It is, therefore, irrelevant how many times Miliband meets with Blair - I just hope the Labour leader doesn't forget these all-important words of his. To modernise is to change and move on from the past. In substance and message, Tony Blair is very much the past.

Mehdi Hasan is a contributing writer for the New Statesman and the co-author of Ed: The Milibands and the Making of a Labour Leader. He was the New Statesman's senior editor (politics) from 2009-12.

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A hard Brexit is the best way to keep Scotland in the UK - here's why

Theresa May knows she has the upper hand. 

Conventional wisdom says soft Brexit is good for the union. If Theresa May steers the UK out of the EU but retains access to the single market, maybe a bit of freedom of movement it would make many Scots – the majority of whom voted to stay in Europe – think twice before voting Yes to independence.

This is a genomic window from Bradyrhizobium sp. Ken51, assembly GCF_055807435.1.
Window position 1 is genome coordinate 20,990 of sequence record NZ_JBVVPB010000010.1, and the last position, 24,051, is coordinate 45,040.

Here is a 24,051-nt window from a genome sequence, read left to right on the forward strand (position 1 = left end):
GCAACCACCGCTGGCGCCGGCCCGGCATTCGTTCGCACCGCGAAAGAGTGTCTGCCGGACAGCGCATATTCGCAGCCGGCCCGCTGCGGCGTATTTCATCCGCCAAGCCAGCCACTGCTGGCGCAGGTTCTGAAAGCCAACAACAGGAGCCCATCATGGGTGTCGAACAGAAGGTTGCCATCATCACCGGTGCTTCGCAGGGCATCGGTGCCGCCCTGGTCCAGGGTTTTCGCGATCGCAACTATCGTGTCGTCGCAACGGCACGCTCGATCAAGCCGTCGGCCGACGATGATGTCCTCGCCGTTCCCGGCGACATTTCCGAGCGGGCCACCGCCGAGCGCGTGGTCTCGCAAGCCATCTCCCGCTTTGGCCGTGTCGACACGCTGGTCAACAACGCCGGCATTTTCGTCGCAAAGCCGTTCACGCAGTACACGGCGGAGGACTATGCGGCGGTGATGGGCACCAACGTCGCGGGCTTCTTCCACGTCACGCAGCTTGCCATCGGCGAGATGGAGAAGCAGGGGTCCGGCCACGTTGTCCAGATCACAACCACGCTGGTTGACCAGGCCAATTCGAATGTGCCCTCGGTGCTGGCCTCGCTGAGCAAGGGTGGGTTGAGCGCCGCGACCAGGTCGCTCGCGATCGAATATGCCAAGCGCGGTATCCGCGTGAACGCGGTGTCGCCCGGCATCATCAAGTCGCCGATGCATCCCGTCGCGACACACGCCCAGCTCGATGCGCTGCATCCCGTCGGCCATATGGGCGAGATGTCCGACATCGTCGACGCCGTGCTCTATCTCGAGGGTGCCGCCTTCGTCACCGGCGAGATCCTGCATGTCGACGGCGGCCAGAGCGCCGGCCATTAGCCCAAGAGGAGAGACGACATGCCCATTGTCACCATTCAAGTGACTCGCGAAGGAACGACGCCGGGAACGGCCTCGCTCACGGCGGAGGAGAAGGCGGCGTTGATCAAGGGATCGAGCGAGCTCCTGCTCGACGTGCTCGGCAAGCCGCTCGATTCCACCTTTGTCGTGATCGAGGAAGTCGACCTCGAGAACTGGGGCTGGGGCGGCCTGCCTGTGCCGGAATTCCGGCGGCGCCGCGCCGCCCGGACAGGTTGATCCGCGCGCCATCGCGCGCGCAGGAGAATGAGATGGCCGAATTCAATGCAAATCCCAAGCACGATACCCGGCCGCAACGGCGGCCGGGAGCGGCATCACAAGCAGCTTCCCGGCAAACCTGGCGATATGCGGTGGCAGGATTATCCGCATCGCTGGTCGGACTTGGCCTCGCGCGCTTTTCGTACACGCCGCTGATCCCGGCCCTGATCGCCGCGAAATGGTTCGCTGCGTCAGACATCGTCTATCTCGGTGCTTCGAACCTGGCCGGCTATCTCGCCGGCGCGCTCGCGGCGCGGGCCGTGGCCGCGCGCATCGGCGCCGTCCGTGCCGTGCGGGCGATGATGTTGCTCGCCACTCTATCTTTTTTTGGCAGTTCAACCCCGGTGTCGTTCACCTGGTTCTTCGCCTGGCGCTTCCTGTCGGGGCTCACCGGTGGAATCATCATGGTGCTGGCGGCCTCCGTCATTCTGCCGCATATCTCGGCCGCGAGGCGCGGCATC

After all, they’d be turning their back on some access to the EU for an uncertain future as an independent country who would still have to negotiate it’s way back into the club.

Conventional wisdom is wrong.

The reason Nicola Sturgeon is hell bent on keeping Scotland’s access to the single market is because a hard Brexit is bad news for the independence cause.

Never forget that while the SNP may claim to be Scotland’s party it is in fact a single issue movement focused on one goal only – independence.

If Sturgeon is opposed to the increasingly likely scenario that sees the whole of the UK crash out of Europe swapping single market access for full immigration controls, it’s because first and foremost it’s bad for her cause.

For if there is to be a hard Brexit, Sturgeon would have to sell the prospect of Scotland leaving the UK, joining the EU and being confronted with not just border posts for anyone wanting to travel south but tariffs for anyone wanting to trade with England.

She’d have her work cut out.The UK is a significantly more vital trading partner for Scotland than the remaining 27 countries of the EU. Scotland’s exports to the rest of the UK outstrip what it sell to Europe abour four to one, and it’s estimated that while 250,000 Scots jobs are tied to the EU, a million more rely on being in the UK.

It’s why Sturgeon for all her fighting talk is trapped. If there is to be a hard Brexit she needs to get Scotland out of the UK before the reality of that dawns. That’s looking like a two-and-a-half year window.

But the polls are stubbornly static.